6. 6. LUO AND STRONG: FRAMEWORK FOR EVALUATING ERP IMPLEMENTATION CHOICES 327 TABLE III CAPABILITY ASSESSMENT The second technical change capability is the ability to de- Creative thinking and process design tools and methodologies velop and modify large-scale software in a networked database are crucial for designing new or changed business processes. environment. This ability is directly related to the extent to Creative thinking allows organizations to think “outside of the which organizations are able to make desired system changes. box” and generate many alternative designs. The ability to use It is crucial that organizations have the ability to use a variety process design tools and methodologies permits organizations to of software application development tools such as custom tools simulate and evaluate process design alternatives and to identify provided by ERP vendors, database management tools, and those with significant performance improvements. programming languages. The more tools an organization is able Third, organizations must be capable of managing and co- to employ, the broader the scope of their technical change capa- ordinating large-scale business process changes. As discussed bility. With each development tool, the degree of proficiency in earlier, ERP implementation can be viewed as a series of cus- using that tool signifies the depth of an organization’s technical tomization projects that involves significant business process change capability. changes. As such, managing large-scale business process The third technical change capability is an organization’s changes consists of managing individual projects, as well as ability to manage large-scale systems development projects. integrating and coordinating multiple projects. To successfully This includes setting unambiguous and realistic goals for the manage individual projects, organizations need to have the nec- project, providing necessary resources to match the goals, essary skills in project management and organizational change maintaining clear communication channels among project management. Integrating and coordinating multiple projects re- participants, monitoring project progress, and detecting and quires the ability to decompose large projects into smaller ones, correcting any problems within the project [38]. ERP im- manage the interfaces among these projects, and integrate their plementation may be viewed as a series of coordinated IT results to achieve overall objectives. The advantage of a series customization and implementation projects. As such, organi- of projects is the opportunity for organizations to learn. That zations would need not only the ability to manage individual learning includes the exchange of knowledge within and across projects, but also the ability to coordinate and integrate multiple multiple project teams. Furthermore, knowledge acquired from interconnected projects. earlier projects can be applied to future projects. An organization’s technical change capability consists of the We measure an organization’s process change capabilities scope and depth of its ability to understand the ERP system, its in terms of their scope and depth. For instance, the scope of ability to make changes to software, and its ability to manage the organization’s capability in managing process changes large-scale ERP implementation projects. We consider an or- is broad when an organization is capable of managing very ganization to have high technical change capability if it has large-scale projects. Furthermore, we consider an organization broad scope and great depth in all three abilities. Conversely, we to have in-depth capability if that organization has a large consider an organization to have low technical change capability set of alternative tools and techniques for managing process if it has narrow scope and limited depth in all three abilities. changes. We consider an organization to have high business process change capability if it has broad scope and great depth B. Process Change Capability in all three abilities, the ability to understand existing business The other change capability that an organization needs is processes, the ability to design and implement business process process change capability, which refers to its overall ability changes, and the ability to manage large scale organizational to customize business processes. Organizations first need to changes. Conversely, we consider an organization to have low have the ability to understand their existing business processes business process change capability if it has narrow scope and and their business environment. That understanding should limited depth in all three abilities. include not only the current state of existing business processes but also the history and evolution of these processes. Since C. Overall Capability ERP systems cross functions, enterprise-wide understanding of processes is more valuable than just the understanding of Combining the technical change capability and process individual functional areas. Therefore, an organization would change capability, we can assess an organization’s overall capa- have higher process change capability if it has enterprise-wide bility in implementing and customizing ERP systems. Table III understanding of its business processes and their history shows the four possible combinations of such an assessment. and evolution, as well as its products, customers, and other A novice organization has low capabilities in both technical stakeholders. change and process change. That places severe constraints on Second, organizations must have the ability to design new or what an organization can do to customize its own processes, as changed business processes, as well as implement these designs. well as the software package.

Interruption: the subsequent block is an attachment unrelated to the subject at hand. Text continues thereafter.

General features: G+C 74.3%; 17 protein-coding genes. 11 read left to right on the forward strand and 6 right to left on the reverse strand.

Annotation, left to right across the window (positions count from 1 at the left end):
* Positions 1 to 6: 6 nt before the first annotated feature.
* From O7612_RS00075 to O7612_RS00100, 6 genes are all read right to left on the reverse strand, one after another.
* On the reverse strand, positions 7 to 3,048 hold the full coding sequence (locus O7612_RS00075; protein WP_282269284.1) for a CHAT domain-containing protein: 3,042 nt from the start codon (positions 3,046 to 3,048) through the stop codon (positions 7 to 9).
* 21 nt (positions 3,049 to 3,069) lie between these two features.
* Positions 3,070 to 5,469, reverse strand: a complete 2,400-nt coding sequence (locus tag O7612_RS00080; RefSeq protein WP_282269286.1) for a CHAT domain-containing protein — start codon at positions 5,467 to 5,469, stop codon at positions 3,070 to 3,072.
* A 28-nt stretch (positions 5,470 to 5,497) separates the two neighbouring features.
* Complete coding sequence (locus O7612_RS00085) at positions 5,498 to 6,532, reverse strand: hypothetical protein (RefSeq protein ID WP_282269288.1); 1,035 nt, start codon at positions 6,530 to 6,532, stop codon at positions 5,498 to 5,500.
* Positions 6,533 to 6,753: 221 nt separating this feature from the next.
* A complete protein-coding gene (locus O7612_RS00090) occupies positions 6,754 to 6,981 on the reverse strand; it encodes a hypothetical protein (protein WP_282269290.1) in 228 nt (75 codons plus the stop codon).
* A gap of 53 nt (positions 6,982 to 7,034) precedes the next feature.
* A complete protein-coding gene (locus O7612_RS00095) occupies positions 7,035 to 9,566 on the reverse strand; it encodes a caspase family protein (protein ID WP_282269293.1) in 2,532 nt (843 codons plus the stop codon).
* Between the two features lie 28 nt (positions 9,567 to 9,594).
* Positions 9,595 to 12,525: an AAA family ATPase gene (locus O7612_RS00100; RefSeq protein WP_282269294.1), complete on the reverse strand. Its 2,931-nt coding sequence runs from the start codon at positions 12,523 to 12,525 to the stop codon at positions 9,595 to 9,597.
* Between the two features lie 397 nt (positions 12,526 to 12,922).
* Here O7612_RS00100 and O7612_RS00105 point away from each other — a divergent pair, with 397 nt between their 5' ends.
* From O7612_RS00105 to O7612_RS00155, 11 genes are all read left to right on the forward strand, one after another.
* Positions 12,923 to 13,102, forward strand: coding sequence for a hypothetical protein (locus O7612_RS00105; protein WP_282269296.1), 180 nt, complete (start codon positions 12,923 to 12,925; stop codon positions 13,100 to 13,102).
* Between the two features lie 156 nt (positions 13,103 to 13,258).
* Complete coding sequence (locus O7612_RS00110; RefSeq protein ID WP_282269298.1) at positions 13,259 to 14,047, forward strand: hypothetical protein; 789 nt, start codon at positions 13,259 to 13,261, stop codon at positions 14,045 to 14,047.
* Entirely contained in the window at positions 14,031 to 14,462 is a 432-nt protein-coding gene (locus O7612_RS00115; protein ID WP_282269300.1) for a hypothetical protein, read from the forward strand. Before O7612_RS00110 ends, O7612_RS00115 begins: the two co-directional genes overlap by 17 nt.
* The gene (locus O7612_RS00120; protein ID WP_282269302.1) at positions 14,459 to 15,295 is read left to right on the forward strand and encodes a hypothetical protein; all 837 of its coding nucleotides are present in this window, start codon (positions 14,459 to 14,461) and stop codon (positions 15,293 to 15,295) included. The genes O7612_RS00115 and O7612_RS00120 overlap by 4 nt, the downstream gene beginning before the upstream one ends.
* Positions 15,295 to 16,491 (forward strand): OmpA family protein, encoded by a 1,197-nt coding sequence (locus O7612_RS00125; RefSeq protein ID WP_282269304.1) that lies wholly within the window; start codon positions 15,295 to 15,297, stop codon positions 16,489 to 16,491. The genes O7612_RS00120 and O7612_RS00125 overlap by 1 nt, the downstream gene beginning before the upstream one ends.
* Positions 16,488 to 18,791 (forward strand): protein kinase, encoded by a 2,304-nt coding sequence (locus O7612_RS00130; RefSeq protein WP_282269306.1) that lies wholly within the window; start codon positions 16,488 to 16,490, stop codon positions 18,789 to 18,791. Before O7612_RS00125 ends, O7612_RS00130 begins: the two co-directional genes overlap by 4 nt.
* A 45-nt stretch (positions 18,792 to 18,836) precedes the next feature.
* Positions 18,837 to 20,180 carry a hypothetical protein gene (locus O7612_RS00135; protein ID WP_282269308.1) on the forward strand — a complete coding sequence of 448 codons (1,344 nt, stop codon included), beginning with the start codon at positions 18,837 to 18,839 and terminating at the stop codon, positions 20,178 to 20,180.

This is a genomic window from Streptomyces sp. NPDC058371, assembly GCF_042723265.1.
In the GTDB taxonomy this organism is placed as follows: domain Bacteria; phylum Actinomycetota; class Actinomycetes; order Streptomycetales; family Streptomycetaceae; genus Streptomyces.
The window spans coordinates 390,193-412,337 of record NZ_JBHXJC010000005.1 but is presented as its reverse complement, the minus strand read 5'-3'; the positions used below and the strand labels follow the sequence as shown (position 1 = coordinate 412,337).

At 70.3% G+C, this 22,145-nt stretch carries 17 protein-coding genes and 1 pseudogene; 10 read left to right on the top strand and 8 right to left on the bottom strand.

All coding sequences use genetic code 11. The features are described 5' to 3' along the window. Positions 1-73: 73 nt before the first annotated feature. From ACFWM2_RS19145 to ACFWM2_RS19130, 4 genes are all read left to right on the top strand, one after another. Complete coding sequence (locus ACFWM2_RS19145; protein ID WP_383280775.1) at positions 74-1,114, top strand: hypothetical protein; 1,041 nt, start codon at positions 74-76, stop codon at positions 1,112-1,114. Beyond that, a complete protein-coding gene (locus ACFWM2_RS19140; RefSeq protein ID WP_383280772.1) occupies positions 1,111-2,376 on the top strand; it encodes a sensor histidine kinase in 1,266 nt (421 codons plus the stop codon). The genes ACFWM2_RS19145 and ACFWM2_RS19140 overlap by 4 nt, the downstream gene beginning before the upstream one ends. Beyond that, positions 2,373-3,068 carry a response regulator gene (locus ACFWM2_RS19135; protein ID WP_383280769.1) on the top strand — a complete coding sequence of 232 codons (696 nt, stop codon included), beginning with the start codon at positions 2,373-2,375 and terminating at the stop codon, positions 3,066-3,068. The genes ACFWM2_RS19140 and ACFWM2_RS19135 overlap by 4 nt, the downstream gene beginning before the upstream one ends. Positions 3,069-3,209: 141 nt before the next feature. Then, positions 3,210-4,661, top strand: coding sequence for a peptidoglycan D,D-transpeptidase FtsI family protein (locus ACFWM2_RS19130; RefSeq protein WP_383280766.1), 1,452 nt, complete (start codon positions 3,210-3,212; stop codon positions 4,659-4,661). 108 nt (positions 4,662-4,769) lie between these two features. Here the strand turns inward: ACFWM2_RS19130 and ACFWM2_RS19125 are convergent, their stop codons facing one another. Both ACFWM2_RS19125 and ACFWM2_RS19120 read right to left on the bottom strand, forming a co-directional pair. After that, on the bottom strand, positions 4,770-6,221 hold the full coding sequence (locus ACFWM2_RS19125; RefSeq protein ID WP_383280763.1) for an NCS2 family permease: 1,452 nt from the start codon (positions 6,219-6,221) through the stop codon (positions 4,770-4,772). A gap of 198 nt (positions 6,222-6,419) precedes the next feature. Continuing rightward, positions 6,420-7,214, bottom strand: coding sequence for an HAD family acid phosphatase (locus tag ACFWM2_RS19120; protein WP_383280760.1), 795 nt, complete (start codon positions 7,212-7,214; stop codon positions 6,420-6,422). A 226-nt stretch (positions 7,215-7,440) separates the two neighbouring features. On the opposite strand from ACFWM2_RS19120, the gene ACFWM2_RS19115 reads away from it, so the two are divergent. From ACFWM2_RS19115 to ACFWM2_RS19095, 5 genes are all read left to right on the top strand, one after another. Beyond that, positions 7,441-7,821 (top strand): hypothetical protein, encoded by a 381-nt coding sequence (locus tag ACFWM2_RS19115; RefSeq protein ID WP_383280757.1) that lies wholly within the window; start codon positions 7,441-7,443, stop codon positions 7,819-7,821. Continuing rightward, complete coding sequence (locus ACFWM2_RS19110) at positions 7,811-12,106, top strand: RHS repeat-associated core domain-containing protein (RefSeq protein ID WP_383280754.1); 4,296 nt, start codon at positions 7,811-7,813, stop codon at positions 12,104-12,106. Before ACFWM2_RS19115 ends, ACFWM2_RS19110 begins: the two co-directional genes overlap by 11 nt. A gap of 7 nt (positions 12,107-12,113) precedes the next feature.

7. 7. 328 IEEE TRANSACTIONS ON ENGINEERING MANAGEMENT, VOL. 51, NO. 3, AUGUST 2004 TABLE IV FRAMEWORK FOR EVALUATING ERP CUSTOMIZATION CHOICES A technician organization has high technical change capa- firms and sending employees to technical training. Similarly, bility, but low process change capability. It has high ability to a technician organization can acquire process change ability fit the system to the organization’s needs, but it may not be able by employing consultants to help it learn from earlier im- to take full advantage of the possible process improvements. A plementation projects. So organizations should periodically technician organization should guard against the temptation to evaluate their own capability, identify their needs for capa- over customize the system. An organizer is an organization that bility improvements, and direct necessary resources to meet has high process change capability, but low technical change those needs. capability. It is in a better position to take advantage of process improvement associated with ERP systems. Due to the inability V. A FRAMEWORK FOR EVALUATING ERP to change the system, an organizer may not be able to realize a CUSTOMIZATION CHOICES good fit between the process and the ERP system. An expert organization has high capabilities in both tech- The framework presented in Table IV combines our dis- nical change and process change. This kind of organization is cussion of process and technical customization options with in the best position to focus on business strategy without wor- process and technical change capabilities. The table shows the rying about limits in its capability. It can pursue various alter- customization choices that are feasible for various organiza- natives of ERP implementation. An expert organization may tional capabilities. For instance, a novice has the customization over-customize both the process and the system so it should options in the upper left of the framework. An expert, on the guard against the temptation to use all available expertise. other hand, can choose from any of the customization possi- In addition to assessing its overall capability, an organization bilities. Thus, an expert has far more options available to it should also evaluate its capability with respect to each process than a novice. Customization options that require more process and each module within the ERP system. An organization’s changes are better suited for organizers than for technicians. On overall capability may be different from that with respect to the other hand, customization options that require ERP system individual processes and modules. For example, an organiza- changes are appropriate for technicians. tion may regard itself as an organizer overall, but consider it- Because both technical capability and process capability of self a novice in manufacturing because it has little experience an organization may evolve over time, previously unrealistic in changing its manufacturing processes. options may become available as organizations learn from their Both technical change and process change capabilities will experiences. Process change capability may improve when cer- change over time as an organization goes through the ERP im- tain business processes are improved. Technical capability may plementation process. A novice organization, for example, may improve when organizations gain experience in project man- improve its technical change ability by employing consulting agement, acquire more technical talent, and so forth. Because